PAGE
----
Materials and methods
Embryo culture and treatments with RA and BMS009 (a RA antagonist)
Adult amphioxus (Branchiostoma floridae) were collected in Old Tampa Bay, Florida, during summer and induced to spawn by electric stimulation(Holland and Yu, 2004). After fertilization, the embryos were raised in filtered seawater at 25°C. At the late blastula stage, RA (dissolved in DMSO), the RA antagonist BMS009(dissolved in DMSO) or DMSO alone was added to the embryonic cultures to a final concentration of 1 × 10-6 M(Escriva et al., 2002; Holland and Holland, 1996). After hatching at the early neurula stage, embryos were transferred to untreated seawater. All the DMSO-treated control embryos developed normally. Embryos were fixed for in situ hybridization at various developmental stages(Holland et al., 1996).
In situ hybridization, light microscopy and photography
In situ hybridizations were performed as previously described(Holland et al., 1996). Clones used as templates for riboprobes were as follows: AmphiPax1/9(U20167) (Holland et al.,1995); AmphiNotch (Y12539)(Holland et al., 2001); AmphiWnt3 (AF361013) (Schubert et al., 2001); AmphiNodal (AY083838)(Yu et al., 2002); AmphiHox1 (AB028206) and AmphiOtx (AF043740) (both provided by J. Garcia-Fernàndez and P. W. H. Holland); AmphiIslet(AF226616) (provided by W. R. Jackman); AmphiFoxA2(HNF3β) (Y09236), AmphiPitx (AJ438768) and amphioxus hedgehog (AmphiHh) (Y13858) (all three provided by Sebastian M. Shimeld). After in situ hybridization, the embryos were first photographed as whole mounts and subsequently counterstained in Ponceau S, embedded in Spurr's resin and prepared as sections for light microscopy(Holland et al., 1996).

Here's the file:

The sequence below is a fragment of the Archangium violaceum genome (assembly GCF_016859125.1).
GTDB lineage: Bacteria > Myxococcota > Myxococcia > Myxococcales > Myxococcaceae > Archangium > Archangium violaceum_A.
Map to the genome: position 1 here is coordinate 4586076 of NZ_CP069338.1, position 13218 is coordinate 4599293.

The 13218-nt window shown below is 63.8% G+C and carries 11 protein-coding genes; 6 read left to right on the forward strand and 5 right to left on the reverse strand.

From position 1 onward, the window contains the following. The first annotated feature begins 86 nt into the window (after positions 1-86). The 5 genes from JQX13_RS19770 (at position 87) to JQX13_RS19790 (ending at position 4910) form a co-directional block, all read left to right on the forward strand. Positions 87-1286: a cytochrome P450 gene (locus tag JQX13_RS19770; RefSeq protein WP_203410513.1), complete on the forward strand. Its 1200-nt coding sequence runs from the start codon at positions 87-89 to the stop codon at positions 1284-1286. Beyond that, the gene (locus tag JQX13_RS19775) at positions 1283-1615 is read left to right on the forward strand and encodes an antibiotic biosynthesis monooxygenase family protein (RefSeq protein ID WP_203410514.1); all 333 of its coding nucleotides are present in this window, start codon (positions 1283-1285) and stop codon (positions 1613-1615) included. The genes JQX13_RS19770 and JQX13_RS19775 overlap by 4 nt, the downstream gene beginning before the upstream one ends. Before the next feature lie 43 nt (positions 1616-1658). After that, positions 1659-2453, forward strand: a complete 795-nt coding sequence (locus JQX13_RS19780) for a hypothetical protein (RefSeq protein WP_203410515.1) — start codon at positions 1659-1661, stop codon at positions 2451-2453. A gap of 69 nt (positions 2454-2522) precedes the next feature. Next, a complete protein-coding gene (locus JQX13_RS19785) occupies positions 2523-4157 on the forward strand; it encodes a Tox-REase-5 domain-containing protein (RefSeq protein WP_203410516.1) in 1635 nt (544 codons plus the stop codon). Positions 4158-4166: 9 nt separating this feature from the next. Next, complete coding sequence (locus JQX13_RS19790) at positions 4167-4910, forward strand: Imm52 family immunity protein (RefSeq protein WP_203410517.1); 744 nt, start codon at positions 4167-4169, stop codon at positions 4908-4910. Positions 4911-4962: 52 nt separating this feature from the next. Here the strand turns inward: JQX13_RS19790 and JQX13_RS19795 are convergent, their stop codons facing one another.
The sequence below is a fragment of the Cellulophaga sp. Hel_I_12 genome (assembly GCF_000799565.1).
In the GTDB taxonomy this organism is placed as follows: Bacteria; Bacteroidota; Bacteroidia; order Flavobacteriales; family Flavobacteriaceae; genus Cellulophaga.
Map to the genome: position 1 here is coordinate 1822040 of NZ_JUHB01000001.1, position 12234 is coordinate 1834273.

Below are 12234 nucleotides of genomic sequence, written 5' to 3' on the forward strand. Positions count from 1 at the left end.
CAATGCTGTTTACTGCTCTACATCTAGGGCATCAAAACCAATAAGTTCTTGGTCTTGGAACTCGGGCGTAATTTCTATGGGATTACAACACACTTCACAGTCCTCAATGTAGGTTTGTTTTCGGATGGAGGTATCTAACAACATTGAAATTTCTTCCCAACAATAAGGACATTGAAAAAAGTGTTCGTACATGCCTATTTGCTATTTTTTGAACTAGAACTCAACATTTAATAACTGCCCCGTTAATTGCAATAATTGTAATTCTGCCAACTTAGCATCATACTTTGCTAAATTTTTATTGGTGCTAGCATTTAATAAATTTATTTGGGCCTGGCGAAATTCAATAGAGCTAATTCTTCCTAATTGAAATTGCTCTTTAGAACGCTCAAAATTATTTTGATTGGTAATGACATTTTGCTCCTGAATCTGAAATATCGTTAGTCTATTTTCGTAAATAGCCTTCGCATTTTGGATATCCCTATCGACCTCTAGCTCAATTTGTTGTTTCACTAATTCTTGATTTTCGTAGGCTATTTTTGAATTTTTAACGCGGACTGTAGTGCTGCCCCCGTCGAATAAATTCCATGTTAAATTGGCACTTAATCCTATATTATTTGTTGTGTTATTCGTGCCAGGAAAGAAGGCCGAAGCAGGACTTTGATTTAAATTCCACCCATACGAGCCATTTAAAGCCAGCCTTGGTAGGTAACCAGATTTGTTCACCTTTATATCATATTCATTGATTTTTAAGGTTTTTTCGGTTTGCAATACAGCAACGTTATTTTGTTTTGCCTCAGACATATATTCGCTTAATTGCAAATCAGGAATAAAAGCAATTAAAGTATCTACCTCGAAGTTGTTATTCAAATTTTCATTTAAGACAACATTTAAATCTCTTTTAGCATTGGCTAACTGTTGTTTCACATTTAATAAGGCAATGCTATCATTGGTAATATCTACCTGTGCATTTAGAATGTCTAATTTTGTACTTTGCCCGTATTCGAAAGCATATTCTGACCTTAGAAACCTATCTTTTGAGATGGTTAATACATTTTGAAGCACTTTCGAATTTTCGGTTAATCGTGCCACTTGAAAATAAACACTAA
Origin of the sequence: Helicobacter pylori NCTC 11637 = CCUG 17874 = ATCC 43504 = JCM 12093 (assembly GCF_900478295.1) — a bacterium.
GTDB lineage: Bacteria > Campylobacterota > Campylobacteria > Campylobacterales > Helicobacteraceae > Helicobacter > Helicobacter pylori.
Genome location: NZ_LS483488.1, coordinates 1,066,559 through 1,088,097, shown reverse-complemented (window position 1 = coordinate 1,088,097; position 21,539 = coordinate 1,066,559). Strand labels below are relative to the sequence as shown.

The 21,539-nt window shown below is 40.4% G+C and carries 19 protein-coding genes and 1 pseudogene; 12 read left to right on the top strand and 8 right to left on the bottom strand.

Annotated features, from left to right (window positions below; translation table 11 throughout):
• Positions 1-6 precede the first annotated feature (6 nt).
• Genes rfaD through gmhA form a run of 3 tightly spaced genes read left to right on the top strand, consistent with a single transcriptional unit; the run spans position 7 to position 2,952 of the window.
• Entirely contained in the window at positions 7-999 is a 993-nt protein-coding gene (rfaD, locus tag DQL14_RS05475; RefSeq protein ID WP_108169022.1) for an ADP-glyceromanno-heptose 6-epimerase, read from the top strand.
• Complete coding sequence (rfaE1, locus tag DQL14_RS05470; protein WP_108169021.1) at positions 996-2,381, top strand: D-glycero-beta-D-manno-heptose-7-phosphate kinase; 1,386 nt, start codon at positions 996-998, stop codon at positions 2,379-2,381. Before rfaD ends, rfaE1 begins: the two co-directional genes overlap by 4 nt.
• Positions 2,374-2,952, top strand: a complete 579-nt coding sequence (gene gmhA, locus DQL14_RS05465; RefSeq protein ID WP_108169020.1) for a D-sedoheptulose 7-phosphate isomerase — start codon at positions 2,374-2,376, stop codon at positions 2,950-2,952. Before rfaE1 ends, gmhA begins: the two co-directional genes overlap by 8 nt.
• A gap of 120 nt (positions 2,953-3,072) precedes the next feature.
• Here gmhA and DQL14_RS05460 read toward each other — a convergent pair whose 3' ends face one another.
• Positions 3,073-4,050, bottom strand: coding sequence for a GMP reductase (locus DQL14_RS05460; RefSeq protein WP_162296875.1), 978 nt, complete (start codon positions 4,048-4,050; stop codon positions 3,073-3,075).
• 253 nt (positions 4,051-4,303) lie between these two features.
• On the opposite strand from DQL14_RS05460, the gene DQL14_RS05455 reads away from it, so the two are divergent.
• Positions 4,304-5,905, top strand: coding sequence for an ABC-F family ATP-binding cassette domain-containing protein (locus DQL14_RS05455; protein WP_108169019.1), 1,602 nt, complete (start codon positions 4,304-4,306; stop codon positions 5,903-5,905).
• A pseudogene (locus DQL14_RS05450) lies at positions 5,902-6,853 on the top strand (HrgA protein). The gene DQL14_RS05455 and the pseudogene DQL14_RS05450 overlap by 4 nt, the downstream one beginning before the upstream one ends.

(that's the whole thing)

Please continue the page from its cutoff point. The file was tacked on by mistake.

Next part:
Microinjection of antisense morpholino-oligonucleotides
Microinjection of amphioxus eggs was as described by(Holland and Yu, 2004). Unfertilized eggs were injected with either the control morpholino(5′-CCTCTTACCTCAGTTACAATTTATA-3′) or one specific for AmphiHox1 from B. floridae(5′-ATTCTTGCCGTGTCCATTTGCTCCA-3′) (Gene Tools, Philomath, OR,USA). Approximately 2 pl of a solution containing 15% glycerol, 2 mg/ml Texas Red dextran (Molecular Probes, Eugene, OR, USA) and 500 μM morpholino was injected. The morpholinos were heated to 65°C for 5 min prior to use. After injection, the eggs were fertilized and fixed at either the late neurula stage (24-30 hours) or the early larval stage (36-40 hours). Fixed embryos showing clear fluorescence of the Texas Red dextran were analyzed by in situ hybridization (Holland et al.,1996).
In vitro translation assay
For in vitro translation, the AmphiHox1 coding region cDNA was amplified by PCR and cloned into the pCS2+ vector(Rupp et al., 1994; Turner and Weintraub, 1994). In vitro translation was with the TnT Quick Coupled Transcription/Translation System. 200 ng of plasmid DNA containing the AmphiHox1 coding region was assayed together with different amounts of control or AmphiHox1-specific morpholino (100 ng, 500 ng, 1000 ng or 5000 ng). After the reactions, the samples were subjected to electrophoresis on a 12%polyacrylamide gel and transferred to a nitrocellulose membrane. AmphiHox1 protein was detected by the Transcend Non-Radioactive Translation Detection Systems (Promega, Madison, WI, USA).